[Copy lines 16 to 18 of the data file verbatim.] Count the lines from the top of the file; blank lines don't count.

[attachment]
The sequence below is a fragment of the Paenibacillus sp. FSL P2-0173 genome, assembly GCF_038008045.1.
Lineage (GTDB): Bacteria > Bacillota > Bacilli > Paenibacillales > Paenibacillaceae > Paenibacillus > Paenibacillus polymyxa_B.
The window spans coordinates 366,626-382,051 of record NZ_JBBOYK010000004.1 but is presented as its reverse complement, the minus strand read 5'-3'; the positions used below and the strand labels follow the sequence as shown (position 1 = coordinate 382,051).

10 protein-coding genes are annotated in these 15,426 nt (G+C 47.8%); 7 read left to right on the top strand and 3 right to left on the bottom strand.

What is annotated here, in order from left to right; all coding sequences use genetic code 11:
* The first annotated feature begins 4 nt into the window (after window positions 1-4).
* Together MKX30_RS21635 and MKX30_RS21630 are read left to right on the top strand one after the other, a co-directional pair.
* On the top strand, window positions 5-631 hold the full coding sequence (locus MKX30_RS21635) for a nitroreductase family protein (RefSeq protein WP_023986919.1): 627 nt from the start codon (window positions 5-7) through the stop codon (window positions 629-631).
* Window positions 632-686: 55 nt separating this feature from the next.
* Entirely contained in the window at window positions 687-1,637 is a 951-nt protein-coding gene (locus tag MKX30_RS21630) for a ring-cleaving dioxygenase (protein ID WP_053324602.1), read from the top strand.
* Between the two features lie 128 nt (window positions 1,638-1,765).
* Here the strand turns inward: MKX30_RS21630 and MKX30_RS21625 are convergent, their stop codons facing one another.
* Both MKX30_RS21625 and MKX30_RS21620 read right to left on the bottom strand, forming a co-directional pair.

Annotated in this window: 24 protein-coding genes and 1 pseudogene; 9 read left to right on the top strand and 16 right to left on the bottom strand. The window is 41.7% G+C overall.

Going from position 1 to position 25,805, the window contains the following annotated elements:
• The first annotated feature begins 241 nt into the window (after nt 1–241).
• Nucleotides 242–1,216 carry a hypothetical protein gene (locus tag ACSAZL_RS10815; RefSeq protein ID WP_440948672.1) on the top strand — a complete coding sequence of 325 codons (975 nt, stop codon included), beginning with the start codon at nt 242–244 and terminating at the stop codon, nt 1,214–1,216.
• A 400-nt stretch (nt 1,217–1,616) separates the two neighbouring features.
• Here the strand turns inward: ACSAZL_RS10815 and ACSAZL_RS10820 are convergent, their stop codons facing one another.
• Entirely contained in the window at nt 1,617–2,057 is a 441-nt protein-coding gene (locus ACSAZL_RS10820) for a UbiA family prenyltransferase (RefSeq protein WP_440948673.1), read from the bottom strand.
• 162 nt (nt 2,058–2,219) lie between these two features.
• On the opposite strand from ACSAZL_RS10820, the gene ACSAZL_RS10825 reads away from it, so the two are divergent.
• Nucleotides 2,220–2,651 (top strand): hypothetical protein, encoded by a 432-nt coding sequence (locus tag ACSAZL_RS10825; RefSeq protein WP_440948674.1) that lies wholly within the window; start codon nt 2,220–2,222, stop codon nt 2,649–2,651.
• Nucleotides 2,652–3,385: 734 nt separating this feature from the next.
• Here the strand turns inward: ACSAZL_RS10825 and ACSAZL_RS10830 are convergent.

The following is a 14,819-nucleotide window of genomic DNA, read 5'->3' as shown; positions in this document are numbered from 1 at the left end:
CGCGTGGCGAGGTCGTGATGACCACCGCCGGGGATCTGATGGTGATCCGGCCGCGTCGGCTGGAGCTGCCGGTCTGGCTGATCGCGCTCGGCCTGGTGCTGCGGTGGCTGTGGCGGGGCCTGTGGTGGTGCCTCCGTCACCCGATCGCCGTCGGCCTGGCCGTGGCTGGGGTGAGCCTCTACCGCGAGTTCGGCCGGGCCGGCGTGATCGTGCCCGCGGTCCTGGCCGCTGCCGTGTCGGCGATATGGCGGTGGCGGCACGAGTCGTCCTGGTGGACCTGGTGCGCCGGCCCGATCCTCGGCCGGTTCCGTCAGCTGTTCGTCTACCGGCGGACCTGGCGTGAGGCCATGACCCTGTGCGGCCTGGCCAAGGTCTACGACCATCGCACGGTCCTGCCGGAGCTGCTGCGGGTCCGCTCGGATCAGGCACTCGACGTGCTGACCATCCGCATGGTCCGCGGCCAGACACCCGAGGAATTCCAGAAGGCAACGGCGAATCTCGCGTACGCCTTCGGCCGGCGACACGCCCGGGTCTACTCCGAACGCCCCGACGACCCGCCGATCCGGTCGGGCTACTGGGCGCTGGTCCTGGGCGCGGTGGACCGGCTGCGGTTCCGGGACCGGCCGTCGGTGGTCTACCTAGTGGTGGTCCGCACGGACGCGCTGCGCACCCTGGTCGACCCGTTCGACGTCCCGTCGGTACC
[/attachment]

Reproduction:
• The first annotated feature begins 241 nt into the window (after nt 1–241).
• Nucleotides 242–1,216 carry a hypothetical protein gene (locus tag ACSAZL_RS10815; RefSeq protein ID WP_440948672.1) on the top strand — a complete coding sequence of 325 codons (975 nt, stop codon included), beginning with the start codon at nt 242–244 and terminating at the stop codon, nt 1,214–1,216.
• A 400-nt stretch (nt 1,217–1,616) separates the two neighbouring features.